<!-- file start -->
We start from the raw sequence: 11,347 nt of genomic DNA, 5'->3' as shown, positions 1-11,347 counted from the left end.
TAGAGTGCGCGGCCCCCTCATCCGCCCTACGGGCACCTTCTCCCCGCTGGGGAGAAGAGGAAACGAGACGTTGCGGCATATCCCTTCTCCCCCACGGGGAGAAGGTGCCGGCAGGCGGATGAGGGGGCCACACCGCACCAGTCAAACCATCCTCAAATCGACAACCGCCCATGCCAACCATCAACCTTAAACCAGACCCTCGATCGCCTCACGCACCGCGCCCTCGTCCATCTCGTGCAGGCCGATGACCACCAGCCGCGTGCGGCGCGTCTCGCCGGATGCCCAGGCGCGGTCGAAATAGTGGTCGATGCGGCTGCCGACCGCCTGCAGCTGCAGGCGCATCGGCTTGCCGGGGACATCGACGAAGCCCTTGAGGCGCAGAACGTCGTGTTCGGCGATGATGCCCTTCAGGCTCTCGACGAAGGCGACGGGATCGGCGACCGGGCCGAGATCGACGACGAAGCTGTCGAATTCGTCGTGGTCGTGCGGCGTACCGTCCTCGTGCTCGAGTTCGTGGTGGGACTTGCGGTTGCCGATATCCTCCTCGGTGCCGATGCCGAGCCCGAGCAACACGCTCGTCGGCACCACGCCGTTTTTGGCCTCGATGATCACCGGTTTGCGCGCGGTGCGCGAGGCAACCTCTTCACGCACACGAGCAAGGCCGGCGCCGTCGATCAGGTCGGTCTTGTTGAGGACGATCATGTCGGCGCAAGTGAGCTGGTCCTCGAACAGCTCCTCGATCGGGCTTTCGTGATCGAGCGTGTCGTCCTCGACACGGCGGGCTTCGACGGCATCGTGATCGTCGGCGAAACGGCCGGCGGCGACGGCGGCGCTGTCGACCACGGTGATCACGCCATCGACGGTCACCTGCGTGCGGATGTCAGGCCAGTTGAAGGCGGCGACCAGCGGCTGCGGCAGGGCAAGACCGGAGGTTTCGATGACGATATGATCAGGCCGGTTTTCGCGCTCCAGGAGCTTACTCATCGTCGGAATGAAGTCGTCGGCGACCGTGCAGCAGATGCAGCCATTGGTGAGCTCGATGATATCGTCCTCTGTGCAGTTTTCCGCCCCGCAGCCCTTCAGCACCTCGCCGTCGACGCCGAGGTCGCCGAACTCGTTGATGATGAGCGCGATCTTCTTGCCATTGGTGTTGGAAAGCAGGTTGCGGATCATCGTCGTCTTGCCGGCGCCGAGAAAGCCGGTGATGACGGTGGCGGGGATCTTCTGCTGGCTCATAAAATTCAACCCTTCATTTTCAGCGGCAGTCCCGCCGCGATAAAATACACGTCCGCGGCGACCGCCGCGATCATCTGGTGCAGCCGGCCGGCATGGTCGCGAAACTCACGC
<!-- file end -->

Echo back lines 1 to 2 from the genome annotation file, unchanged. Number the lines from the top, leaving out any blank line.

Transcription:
We start from the raw sequence: 11,347 nt of genomic DNA, 5'->3' as shown, positions 1-11,347 counted from the left end.
TAGAGTGCGCGGCCCCCTCATCCGCCCTACGGGCACCTTCTCCCCGCTGGGGAGAAGAGGAAACGAGACGTTGCGGCATATCCCTTCTCCCCCACGGGGAGAAGGTGCCGGCAGGCGGATGAGGGGGCCACACCGCACCAGTCAAACCATCCTCAAATCGACAACCGCCCATGCCAACCATCAACCTTAAACCAGACCCTCGATCGCCTCACGCACCGCGCCCTCGTCCATCTCGTGCAGGCCGATGACCACCAGCCGCGTGCGGCGCGTCTCGCCGGATGCCCAGGCGCGGTCGAAATAGTGGTCGATGCGGCTGCCGACCGCCTGCAGCTGCAGGCGCATCGGCTTGCCGGGGACATCGACGAAGCCCTTGAGGCGCAGAACGTCGTGTTCGGCGATGATGCCCTTCAGGCTCTCGACGAAGGCGACGGGATCGGCGACCGGGCCGAGATCGACGACGAAGCTGTCGAATTCGTCGTGGTCGTGCGGCGTACCGTCCTCGTGCTCGAGTTCGTGGTGGGACTTGCGGTTGCCGATATCCTCCTCGGTGCCGATGCCGAGCCCGAGCAACACGCTCGTCGGCACCACGCCGTTTTTGGCCTCGATGATCACCGGTTTGCGCGCGGTGCGCGAGGCAACCTCTTCACGCACACGAGCAAGGCCGGCGCCGTCGATCAGGTCGGTCTTGTTGAGGACGATCATGTCGGCGCAAGTGAGCTGGTCCTCGAACAGCTCCTCGATCGGGCTTTCGTGATCGAGCGTGTCGTCCTCGACACGGCGGGCTTCGACGGCATCGTGATCGTCGGCGAAACGGCCGGCGGCGACGGCGGCGCTGTCGACCACGGTGATCACGCCATCGACGGTCACCTGCGTGCGGATGTCAGGCCAGTTGAAGGCGGCGACCAGCGGCTGCGGCAGGGCAAGACCGGAGGTTTCGATGACGATATGATCAGGCCGGTTTTCGCGCTCCAGGAGCTTACTCATCGTCGGAATGAAGTCGTCGGCGACCGTGCAGCAGATGCAGCCATTGGTGAGCTCGATGATATCGTCCTCTGTGCAGTTTTCCGCCCCGCAGCCCTTCAGCACCTCGCCGTCGACGCCGAGGTCGCCGAACTCGTTGATGATGAGCGCGATCTTCTTGCCATTGGTGTTGGAAAGCAGGTTGCGGATCATCGTCGTCTTGCCGGCGCCGAGAAAGCCGGTGATGACGGTGGCGGGGATCTTCTGCTGGCTCATAAAATTCAACCCTTCATTTTCAGCGGCAGTCCCGCCGCGATAAAATACACGTCCGCGGCGACCGCCGCGATCATCTGGTGCAGCCGGCCGGCATGGTCGCGAAACTCACGC